For those who came in late, “Aashiqui” (1990) was directed by Mahesh Bhatt and produced by Mukesh Bhatt along with Gulshan Kumar of T-Series. It was a game-changer in the music scene and still remains the company’s biggest-selling soundtrack. T-Series loyalists recall how Kumar stopped counting the sales of the cassettes after they crossed 10 million!
Mahesh Bhatt is now presenting the latest Mukesh Bhatt collaboration with T-Series, “Aashiqui 2.” Unlike the first film, which launched Rahul Roy and Anu Agarwal, this film stars three-film-old Aditya Roy Kapur and two films old Shraddha Kapoor.
Excerpts from an interview:
ADITYA ROY KAPUR
Q: This is your first solo lead.
A: Yes, it’s exciting. It’s an incredible role, just like in “Guzaarish” and “Action Replay,” but the problem is that it’s very tough to be objective about one’s own films. I have a tendency to fall in love with my characters. It’s been a long journey since I signed that brief role in “London Dreams” only because I, a VJ (video jockey), was getting to be in London for six weeks with big stars like Salman Khan and Ajay Devgn!
Q: So when did the seriousness come in?
A: While working on that film itself, I decided that I wanted to do this for the rest of my life. Today, after being appreciated for each role, I am stubborn about what I want to do and not do and happy that I did not do some of the roles I was offered, even if a couple of the films did well.
Q: So you learnt on the job.
A: Yes, I was like a child on the first day of school in London. I learnt about shooting scenes and getting into character. More than anything else, it was about being careful not to mess up the scenes. I had never even gone on the sets of any UTV film where my brother Siddharth Roy Kapur was a producer.
Q: So how was this experience, with the responsibility of a brand attached?
A: It was amazing to work with the Bhatts. Mohit (Suri, the director) has such clear vision. I play Rahul Jaykar, a successful musician with something missing in his life. And I love the music, for each song brings back some memory.
Q: How will you select your roles now?
A: One cannot plan life or career. I can only see whether a director who offers me a film has a ‘vision’ from his heart. I have to explore my strengths and weaknesses.
Q: Were there any pros and cons of being a VJ-turned actor?
A: Other than being familiar with the camera, nothing. As a VJ, I was acting as myself and there are limitations to that. That was my only acting school! I was playing the fool often and having fun all the time. But then you learn so much on everything – VJ or film – that you do not realize you have learnt!
Q: In these few films, you have happened to work with four superstars – Salman, Ajay, Akshay Kumar in “Action Replayy” and Hrithik Roshan. Have they contributed to your learning?
A: Yes. Salman made me extra comfortable when the first shot I ever did was shouting at him – imagine, me shouting at him! Akshay Kumar is always on the dot for a shoot and there’s so much to learn from his disciplined lifestyle. And Hrithik is such a generous actor – he wants the scene and film to work in totality rather than shine alone. And he prepares so much for the sequence.
Q: Your name Roy Kapur. Why is there is a double name?
A: I do not know! As far as I know, it’s always been our surname.
Q: Just three films in four years. Why?
A: I can afford to be choosy and do just good films and good scripts. I think it is important to be a part of good films. And “Aashiqui 2” fitted the bill. Besides, I have adored Mohit’s “Who Lamhe…” and “Kalyug” and all his films and he was already on my wish list of directors!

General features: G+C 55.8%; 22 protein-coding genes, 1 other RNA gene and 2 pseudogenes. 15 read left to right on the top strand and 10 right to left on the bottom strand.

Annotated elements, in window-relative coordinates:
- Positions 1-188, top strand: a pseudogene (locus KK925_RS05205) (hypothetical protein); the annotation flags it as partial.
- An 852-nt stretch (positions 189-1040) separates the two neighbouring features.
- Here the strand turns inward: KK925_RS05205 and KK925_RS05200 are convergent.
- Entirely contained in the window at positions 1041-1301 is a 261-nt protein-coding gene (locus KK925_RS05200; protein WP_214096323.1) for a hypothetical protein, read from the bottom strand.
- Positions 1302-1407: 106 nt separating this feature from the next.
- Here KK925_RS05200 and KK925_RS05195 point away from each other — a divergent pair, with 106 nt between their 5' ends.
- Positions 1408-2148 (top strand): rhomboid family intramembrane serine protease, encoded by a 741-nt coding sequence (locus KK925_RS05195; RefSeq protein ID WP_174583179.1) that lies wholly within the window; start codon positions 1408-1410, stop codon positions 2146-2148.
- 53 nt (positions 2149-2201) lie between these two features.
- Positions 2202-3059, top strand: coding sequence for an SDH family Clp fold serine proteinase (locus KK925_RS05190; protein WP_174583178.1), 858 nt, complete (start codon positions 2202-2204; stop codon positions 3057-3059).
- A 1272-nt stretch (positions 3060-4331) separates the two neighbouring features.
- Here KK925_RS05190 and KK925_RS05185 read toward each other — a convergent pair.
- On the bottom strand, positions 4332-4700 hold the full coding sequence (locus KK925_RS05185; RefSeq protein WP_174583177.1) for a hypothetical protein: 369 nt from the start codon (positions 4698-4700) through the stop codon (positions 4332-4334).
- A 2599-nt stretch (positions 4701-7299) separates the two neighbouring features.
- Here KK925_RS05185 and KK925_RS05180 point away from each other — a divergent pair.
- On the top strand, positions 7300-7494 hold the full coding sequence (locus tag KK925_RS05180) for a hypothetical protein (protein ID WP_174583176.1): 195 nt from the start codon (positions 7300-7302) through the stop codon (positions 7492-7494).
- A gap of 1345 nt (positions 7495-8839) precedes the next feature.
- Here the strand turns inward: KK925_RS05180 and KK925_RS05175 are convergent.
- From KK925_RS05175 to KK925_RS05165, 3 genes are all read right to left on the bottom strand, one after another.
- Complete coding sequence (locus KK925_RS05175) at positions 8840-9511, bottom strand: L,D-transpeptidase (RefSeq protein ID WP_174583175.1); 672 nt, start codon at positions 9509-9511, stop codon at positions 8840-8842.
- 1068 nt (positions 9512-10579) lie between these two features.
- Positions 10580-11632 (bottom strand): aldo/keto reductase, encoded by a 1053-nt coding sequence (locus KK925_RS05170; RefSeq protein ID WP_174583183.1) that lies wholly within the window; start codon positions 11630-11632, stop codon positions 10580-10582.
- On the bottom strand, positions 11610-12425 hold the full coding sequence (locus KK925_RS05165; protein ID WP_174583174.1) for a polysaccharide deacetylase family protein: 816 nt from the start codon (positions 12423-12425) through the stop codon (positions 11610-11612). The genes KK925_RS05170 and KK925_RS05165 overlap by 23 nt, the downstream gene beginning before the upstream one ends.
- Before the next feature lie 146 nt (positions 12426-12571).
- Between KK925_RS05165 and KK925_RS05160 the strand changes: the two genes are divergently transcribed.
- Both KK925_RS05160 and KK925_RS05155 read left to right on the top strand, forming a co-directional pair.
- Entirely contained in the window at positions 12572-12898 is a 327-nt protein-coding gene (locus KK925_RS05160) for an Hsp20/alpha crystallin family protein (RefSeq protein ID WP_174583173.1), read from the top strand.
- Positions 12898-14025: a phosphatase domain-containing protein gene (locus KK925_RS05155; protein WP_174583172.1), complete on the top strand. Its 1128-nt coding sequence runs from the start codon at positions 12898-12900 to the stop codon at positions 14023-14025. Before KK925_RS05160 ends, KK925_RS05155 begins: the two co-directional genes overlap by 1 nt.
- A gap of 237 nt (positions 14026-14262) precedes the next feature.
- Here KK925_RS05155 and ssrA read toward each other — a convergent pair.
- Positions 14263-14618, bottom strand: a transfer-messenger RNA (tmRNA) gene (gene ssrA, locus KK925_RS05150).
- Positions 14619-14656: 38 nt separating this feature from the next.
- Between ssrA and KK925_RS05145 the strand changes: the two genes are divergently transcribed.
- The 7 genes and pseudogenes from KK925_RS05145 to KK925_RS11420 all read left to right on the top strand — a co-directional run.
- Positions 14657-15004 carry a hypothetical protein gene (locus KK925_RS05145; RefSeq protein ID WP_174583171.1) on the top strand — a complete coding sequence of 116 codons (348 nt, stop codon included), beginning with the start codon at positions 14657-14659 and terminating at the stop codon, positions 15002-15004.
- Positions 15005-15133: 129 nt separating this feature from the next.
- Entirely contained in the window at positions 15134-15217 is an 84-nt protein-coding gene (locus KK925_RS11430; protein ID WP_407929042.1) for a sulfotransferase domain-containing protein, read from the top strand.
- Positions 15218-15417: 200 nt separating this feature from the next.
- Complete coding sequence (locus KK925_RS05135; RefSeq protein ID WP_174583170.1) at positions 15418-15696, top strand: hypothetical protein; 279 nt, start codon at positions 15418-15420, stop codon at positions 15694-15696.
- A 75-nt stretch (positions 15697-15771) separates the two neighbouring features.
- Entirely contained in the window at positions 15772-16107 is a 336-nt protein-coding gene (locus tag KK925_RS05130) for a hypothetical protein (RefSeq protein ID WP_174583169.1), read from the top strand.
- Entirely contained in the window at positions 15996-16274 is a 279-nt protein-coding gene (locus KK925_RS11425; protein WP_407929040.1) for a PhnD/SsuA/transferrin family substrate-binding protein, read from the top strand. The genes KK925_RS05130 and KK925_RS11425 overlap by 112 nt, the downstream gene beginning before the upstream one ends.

Q: Who else is in this list?
A: (Laughs) Oh, there are many directors. Like Sanjay Leela Bhansali and Rajkumar Hirani.
Q: How did he zero in on you?
A: I met him for another film that never happened. I was in a geeky avatar with specs and my hair in a ‘jooda.’ “You met me but not like a heroine, which is what I found interesting,” he told me.
Q: How easy or difficult was this role?
A: I prepared a lot for this film. The emotional intensity was very high – this is a film straight from the heart and it is bound to connect with the people. It was a challenge to understand the emotions.
Q: “Aashiqui” as a brand is about new faces in the lead. But both Aditya and you have done films before.
A: I think that new faces have a certain relatable quality. But luckily, though I have won a newcomer award for “Luv Ka The End,” neither Aditya nor I have definite images. Here I play this sweet, simple Maharashtrian girl, Aarohi Keshav Shirke. In real life too, I am more of a Marathi ‘mulgi’ like my mother Shivangi, than a Punjabi like my dad Shakti Kapoor! Some of the film’s sequences, like the Ganpati festival, came very naturally to me.
Q: Did you know that Sameer, who wrote most of the songs of the first “Aashiqui” was a journalist before he turned lyricist and that the first interview he ever did was of your father?
A: That’s interesting!
Q: “Aashiqui” was a cult musical. What do you think about the music, as you sing too, and so do your mom and aunt?
A: I think it’s a great album with a different tempo from the normal commercial ones today. The songs make you remember someone you loved. Mohit is an emotional man and an emotionally driven director with a great sense of music. I have always loved his songs and his persona explains why.
Q: After “Aashiqui 2,” what? Your first film “Teen Patti” starred Amitabh Bachchan as the hero, your second was with Yash Raj Films, and this is a Bhatt-T-Series collaboration.
A: I want to do different roles. Between my aunt Padmini Kolhapure and my dad, I have learnt the importance of focus. I want to conduct myself in a comfortable, true-to-myself way, be who I am, do what I want and how I want.